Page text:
Dr. Trey Robertson
Sometimes, heroism in healthcare is demonstrated as much in the care, as in the health. Yes, Dr. Trey Robertson has been a groundbreaking surgeon at Franklin Woods and Johnson City Medical Center, being the first in Tennessee to perform fecal microbiota transplants, helping to cure patients with recurrent infections. But his nominators pointed to his consistent caring approach to his profession as something that sets him aside form other providers. From a patient who had been told elsewhere her ostomy failed, and who felt her life was ruined, but whose need he properly assessed and successfully treated to instances outside the O.R., including coworkers whom he helped to understand family medical situations. For making sure care stays in healthcare, Trey Robertson is a 2017 Healthcare Hero.
Jamie Swift shows that heroism also comes in the form of doing your job to the level of true excellence. As director of Infection Prevention at Mountain States, Swift has earned national recognition, earning the Heroes in Infection Control Award – one of only six in the nation – from the Association for Professionals in Infection Control and Epidemiology. She also was accepted as and APIC fellow this year, one of only 169 in the world. She led the design and implementation of the region’s ebola preparedness plan. And recently she led a collaboration that brought together Mountain States, Wellmont, the ETSU Quillen College of Medicine, the Veterans Administration, and the health departments of Washington and Sullivan Counties to address the overuse and misuse of antibiotics.
During her 25-year tenure with Frontier Health, Cindy Tvardy has affected the lives of thousands of individuals. She has taken on more and more responsibility in helping the people of the region defeat substance abuse issues through the years, and now works with the court system to find the best way forward for individuals whose substance abuse has led them in conflict with the law. Said one nominator, “There might be a time when I, the hard-core, mean judge will be about to give someone his fifth or sixth chance when Cindy will say, ‘They’ve had their chances. They need to go to jail today for a few days (or weeks). They’ll be safer in jail at this time and they need a wake-up call.” The site director of the Nolachuckey Holston Mental Health Center, Cindy Tvardy.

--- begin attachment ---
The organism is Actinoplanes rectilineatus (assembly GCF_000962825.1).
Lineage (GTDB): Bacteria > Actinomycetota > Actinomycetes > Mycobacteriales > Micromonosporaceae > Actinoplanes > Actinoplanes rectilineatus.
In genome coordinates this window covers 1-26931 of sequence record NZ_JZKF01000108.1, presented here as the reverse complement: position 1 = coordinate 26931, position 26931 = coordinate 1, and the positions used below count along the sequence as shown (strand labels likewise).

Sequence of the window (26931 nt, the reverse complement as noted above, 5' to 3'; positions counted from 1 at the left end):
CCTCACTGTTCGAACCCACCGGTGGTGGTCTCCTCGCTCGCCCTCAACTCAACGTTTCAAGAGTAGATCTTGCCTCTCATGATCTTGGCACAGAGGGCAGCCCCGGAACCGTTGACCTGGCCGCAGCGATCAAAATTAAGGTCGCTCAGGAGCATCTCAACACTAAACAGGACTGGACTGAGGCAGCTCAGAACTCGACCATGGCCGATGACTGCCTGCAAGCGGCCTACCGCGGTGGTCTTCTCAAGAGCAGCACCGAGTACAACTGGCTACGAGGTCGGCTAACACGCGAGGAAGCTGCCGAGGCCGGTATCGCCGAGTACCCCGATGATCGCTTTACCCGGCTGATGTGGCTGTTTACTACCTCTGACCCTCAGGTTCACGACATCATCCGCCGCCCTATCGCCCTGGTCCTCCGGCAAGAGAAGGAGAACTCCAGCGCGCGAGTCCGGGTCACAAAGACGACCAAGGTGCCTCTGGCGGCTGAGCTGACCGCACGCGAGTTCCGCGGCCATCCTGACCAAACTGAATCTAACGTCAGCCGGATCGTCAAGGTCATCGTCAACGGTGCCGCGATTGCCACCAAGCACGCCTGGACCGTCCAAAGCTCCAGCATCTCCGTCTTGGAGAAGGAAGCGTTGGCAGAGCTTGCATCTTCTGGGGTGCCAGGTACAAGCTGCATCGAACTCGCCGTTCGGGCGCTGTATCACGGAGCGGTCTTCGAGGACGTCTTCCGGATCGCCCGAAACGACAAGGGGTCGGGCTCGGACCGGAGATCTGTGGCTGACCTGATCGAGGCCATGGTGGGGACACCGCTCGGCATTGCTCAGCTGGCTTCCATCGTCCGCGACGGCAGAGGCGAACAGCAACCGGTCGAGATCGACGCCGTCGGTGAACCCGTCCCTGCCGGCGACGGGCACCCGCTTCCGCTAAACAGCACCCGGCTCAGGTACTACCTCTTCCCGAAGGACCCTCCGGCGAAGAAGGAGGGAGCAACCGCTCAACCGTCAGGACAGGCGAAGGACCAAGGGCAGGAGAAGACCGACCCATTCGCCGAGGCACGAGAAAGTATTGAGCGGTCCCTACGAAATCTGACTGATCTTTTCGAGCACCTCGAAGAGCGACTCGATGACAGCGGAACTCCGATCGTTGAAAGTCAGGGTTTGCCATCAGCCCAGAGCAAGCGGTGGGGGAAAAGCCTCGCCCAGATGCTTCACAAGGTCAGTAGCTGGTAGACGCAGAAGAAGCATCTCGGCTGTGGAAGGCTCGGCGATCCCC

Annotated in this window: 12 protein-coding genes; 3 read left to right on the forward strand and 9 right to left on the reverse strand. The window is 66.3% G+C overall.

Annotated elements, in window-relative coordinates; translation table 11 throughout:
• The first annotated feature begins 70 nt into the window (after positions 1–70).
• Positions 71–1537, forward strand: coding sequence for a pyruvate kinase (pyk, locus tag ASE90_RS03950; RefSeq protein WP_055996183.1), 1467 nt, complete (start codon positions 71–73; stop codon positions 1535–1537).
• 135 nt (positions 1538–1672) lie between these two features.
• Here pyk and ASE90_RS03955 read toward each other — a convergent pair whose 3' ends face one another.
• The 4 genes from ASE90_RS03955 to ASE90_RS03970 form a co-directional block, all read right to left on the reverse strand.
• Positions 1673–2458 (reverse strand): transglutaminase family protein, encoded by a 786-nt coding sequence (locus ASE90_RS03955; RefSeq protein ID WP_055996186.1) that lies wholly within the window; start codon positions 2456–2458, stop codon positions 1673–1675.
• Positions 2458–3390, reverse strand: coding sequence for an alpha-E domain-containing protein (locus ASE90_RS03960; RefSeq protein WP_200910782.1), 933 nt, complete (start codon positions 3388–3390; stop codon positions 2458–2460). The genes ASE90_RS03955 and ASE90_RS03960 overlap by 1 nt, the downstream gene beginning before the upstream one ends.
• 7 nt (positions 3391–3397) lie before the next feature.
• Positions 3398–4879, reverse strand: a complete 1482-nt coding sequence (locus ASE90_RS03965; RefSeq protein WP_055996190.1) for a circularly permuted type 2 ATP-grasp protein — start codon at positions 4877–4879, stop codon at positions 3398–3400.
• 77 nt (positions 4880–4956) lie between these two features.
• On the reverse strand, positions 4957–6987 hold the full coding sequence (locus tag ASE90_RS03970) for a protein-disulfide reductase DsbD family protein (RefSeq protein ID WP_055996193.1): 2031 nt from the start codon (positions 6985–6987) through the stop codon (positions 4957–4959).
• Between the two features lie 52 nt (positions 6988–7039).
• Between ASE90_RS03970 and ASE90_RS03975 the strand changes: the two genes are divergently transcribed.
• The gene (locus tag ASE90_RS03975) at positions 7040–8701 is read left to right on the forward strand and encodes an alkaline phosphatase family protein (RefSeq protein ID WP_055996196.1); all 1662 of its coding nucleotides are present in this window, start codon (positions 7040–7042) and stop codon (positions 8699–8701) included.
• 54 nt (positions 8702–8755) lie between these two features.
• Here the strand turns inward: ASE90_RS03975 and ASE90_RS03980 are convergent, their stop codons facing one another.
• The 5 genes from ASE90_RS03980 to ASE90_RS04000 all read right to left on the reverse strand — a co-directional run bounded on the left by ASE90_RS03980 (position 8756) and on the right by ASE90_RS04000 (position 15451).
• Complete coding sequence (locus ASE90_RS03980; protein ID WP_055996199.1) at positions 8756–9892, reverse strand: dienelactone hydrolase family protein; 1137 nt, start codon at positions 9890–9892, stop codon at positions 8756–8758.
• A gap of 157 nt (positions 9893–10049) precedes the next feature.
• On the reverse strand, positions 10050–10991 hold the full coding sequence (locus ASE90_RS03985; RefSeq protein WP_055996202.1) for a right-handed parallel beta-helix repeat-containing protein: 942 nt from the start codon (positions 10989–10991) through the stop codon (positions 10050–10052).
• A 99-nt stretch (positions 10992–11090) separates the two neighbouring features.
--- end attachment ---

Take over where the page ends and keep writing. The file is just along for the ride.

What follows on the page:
Jibber Ward has been a member of the Board of Directors at Norton Community Hospital for 25 years, and has served as chairman, overseeing the master facility plan that resulted in the renovation and expansion of virtually every department and program at the hospital. At a time when rural hospitals are at risk, he has played an integral role in keeping Norton a thriving concern. He has brought a strong fiscal sense to the hospital’s operations, through his experience as president and CEO of Miner’s Exchange Bank since 1982. He has served on the hospital’s Finance Committee and on the Mountain States Health Alliance’s Investment Committee.
The Wellmont Cancer Institute
The Wellmont Cancer Institute was formed five years ago. In the last year alone, it has seen a 41 percent increase in lung patients seen per month and a 50-plus percent increase in diagnosed lung cancers each month. Almost 48 percent of patients were diagnosed with stage one or two cancer, and yet the institute has been efficient enough to provide test results to more than 60 percent of its patients within five days. In 2016, the institute was named to an elite group of organizations to participate in a special care delivery model for chemotherapy treatment focused on delivering even higher quality and improving outcomes while decreasing costs, the new oncology model of the Centers for Medicare and Medicaid Services. At the same time, literally going the extra mile for its patients, a group of cancer institute nurses took the initiative this year to host a run/walk fundraiser for the patient assistance fund, raising $64,000.
Dr. Earl Wilson
Because stroke is 34 percent more likely to strike a resident of our region than the U.S. overall, the prevention and treatment of that condition needs a local champion. Fortunately for us Earl Wilson is already here. Originally from Tazewell, Va., Dr. Wilson had planned to become a family practice physician, but ended up becoming a neurologist and eventually establishing the Appalachian Regional Stroke Center Network and later the Advanced Primary Stroke Center at Bristol Regional Medical Center. This year, the CareChex organization chose Bristol Regional among the top 10 percent in the country for medical excellence in stroke care. In addition to his work with strokes, Dr. Wilson has been actively involved in the treatment of multiple sclerosis, in epilepsy monitoring and in the creation of Bristol Regional’s sleep lab.